It is now something of cliché, and not exactly wrong, to say liberalism and globalism are in retreat as populist nationalism is in the ascendancy. Fortunately, it is probably hyperbolic to think we’re seeing the end of liberalism or the death of Western civilisation. Still, protectionism, industrial strategy, and nativism have tragically blundered back into respectable discourse and seem set to shape policy and political culture in the immediate future.
This raises the question of how liberals should respond. Simply defending the status quo is unsatisfactory for a few reasons. Although globalisation, open markets, trade, and migration have made the world an infinitely better place over the last thirty years (and, indeed, the last three centuries), widespread dissatisfaction cannot be ignored. That is, unless you take Hillary Clinton’s Presidential campaign or the end of David Cameron’s career as models of success.
Secondly, liberals should not view the status quo as wholly acceptable on our own terms either. The idea of ‘neoliberal hegemony’ has always been something of a myth (or an outright lie). Regional trade agreements are, at best, a poor substitute for non-preferential multi-lateral free trade. Pernicious and nonsensical regulations have continued to restrict and distort markets, with occupational licensure and planning restrictions being obvious examples. And almost all developed countries continue to have convoluted, inefficient, arbitrary, and perverse tax regimes.
Equally liberals should not simply compromise with and capitulate to populism. If ‘protecting liberalism from itself’ means closed borders, ‘strategic’ protectionism and interventionism, disdain for the judiciary and the rule of law, the annihilation of privacy, and normalising ethno-nationalism, it’s not clear that there’s anything left that’s worth protecting.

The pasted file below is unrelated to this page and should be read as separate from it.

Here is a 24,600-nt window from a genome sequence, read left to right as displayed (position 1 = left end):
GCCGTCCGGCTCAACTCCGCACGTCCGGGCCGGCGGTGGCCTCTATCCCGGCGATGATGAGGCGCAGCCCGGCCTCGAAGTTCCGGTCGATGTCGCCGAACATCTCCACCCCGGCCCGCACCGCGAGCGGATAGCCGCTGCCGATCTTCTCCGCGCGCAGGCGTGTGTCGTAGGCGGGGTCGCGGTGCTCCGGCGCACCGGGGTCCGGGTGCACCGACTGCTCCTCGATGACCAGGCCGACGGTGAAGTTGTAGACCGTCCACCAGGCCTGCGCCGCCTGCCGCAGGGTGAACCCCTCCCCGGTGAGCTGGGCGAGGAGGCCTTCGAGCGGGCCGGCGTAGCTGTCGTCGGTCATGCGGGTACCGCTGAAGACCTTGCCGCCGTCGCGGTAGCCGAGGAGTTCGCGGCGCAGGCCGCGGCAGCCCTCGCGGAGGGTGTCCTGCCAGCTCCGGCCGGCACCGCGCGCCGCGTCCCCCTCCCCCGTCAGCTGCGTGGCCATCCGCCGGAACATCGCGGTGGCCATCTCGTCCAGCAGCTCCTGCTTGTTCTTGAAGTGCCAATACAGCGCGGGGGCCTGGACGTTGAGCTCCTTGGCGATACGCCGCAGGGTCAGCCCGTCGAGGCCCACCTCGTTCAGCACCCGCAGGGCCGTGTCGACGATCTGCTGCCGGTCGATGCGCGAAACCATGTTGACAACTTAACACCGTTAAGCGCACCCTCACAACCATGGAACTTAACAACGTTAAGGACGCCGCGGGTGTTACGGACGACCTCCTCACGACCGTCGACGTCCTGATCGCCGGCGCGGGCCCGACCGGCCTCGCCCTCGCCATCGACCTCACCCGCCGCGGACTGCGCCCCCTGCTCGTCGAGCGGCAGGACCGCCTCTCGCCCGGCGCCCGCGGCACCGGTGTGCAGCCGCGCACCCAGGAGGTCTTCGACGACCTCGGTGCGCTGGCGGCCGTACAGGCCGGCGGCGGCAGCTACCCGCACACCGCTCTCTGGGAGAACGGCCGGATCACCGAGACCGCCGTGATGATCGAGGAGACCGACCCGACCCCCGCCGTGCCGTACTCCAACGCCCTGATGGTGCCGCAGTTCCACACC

Nevertheless, if only for pragmatic reasons, neoliberalism cannot be, and more importantly cannot be seen to be, inflexible market fundamentalism. It is arguable (though far from clear, let alone certain) that free trade does not benefit everyone, even if it clearly provides net benefits for each economy as a whole. But, rather than meekly accepting that this means that ‘reasonable’ protectionism can be acceptable, we must argue for distinctly liberal responses. For instance, providing a basic income could ease any transitional periods of structural unemployment for workers formerly employed in uncompetitive industries.
Similarly, we can recognise issues like in-work poverty without capitulating to socialist illiteracy or nationalist xenophobia. There are reasonable neoliberal responses, such as introducing a Negative Income Tax and abolishing, cutting or raising the threshold of National Insurance. Populist concerns can be recognised, without populist values or solutions being validated or respected.
At the same time, a radical and unapologetic defence of globalism, free markets, consumerism, and liberty is needed now more than ever. Just because alternatives are being advanced, it does not mean they have even a sliver of merit. And just because economic self-harm and cultural degeneration are fashionable it does not mean it is wise to accept this and follow suit.